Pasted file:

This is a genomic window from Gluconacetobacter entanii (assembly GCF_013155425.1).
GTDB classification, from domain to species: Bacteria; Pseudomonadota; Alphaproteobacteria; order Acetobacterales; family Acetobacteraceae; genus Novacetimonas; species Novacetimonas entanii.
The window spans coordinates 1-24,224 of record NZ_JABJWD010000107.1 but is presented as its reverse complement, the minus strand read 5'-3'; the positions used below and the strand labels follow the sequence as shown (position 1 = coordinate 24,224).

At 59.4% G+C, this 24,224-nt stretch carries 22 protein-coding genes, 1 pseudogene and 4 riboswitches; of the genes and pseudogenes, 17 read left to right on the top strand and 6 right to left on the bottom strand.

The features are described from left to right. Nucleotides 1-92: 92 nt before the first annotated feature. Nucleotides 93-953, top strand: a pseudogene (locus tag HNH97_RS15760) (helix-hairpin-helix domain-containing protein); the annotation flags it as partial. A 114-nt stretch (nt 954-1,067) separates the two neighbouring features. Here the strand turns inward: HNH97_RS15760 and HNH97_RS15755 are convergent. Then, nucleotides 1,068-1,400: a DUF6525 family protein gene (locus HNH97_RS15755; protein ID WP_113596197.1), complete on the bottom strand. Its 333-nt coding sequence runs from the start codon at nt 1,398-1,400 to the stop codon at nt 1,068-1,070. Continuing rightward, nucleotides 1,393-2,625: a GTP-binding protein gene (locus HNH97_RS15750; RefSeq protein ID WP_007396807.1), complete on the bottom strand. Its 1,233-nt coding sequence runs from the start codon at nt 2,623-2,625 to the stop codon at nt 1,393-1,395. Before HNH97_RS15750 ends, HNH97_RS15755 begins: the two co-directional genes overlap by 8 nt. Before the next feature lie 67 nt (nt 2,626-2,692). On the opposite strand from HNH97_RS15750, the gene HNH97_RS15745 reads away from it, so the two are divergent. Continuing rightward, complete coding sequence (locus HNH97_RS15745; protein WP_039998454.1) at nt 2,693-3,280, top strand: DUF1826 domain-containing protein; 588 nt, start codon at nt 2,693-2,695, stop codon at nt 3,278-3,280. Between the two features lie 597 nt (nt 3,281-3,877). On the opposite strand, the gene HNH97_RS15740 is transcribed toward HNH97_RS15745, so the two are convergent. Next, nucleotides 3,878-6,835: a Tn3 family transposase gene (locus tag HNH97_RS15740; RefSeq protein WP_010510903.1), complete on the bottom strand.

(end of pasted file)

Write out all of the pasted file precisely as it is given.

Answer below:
This is a genomic window from Gluconacetobacter entanii (assembly GCF_013155425.1).
GTDB classification, from domain to species: Bacteria; Pseudomonadota; Alphaproteobacteria; order Acetobacterales; family Acetobacteraceae; genus Novacetimonas; species Novacetimonas entanii.
The window spans coordinates 1-24,224 of record NZ_JABJWD010000107.1 but is presented as its reverse complement, the minus strand read 5'-3'; the positions used below and the strand labels follow the sequence as shown (position 1 = coordinate 24,224).

At 59.4% G+C, this 24,224-nt stretch carries 22 protein-coding genes, 1 pseudogene and 4 riboswitches; of the genes and pseudogenes, 17 read left to right on the top strand and 6 right to left on the bottom strand.

The features are described from left to right. Nucleotides 1-92: 92 nt before the first annotated feature. Nucleotides 93-953, top strand: a pseudogene (locus tag HNH97_RS15760) (helix-hairpin-helix domain-containing protein); the annotation flags it as partial. A 114-nt stretch (nt 954-1,067) separates the two neighbouring features. Here the strand turns inward: HNH97_RS15760 and HNH97_RS15755 are convergent. Then, nucleotides 1,068-1,400: a DUF6525 family protein gene (locus HNH97_RS15755; protein ID WP_113596197.1), complete on the bottom strand. Its 333-nt coding sequence runs from the start codon at nt 1,398-1,400 to the stop codon at nt 1,068-1,070. Continuing rightward, nucleotides 1,393-2,625: a GTP-binding protein gene (locus HNH97_RS15750; RefSeq protein ID WP_007396807.1), complete on the bottom strand. Its 1,233-nt coding sequence runs from the start codon at nt 2,623-2,625 to the stop codon at nt 1,393-1,395. Before HNH97_RS15750 ends, HNH97_RS15755 begins: the two co-directional genes overlap by 8 nt. Before the next feature lie 67 nt (nt 2,626-2,692). On the opposite strand from HNH97_RS15750, the gene HNH97_RS15745 reads away from it, so the two are divergent. Continuing rightward, complete coding sequence (locus HNH97_RS15745; protein WP_039998454.1) at nt 2,693-3,280, top strand: DUF1826 domain-containing protein; 588 nt, start codon at nt 2,693-2,695, stop codon at nt 3,278-3,280. Between the two features lie 597 nt (nt 3,281-3,877). On the opposite strand, the gene HNH97_RS15740 is transcribed toward HNH97_RS15745, so the two are convergent. Next, nucleotides 3,878-6,835: a Tn3 family transposase gene (locus tag HNH97_RS15740; RefSeq protein WP_010510903.1), complete on the bottom strand.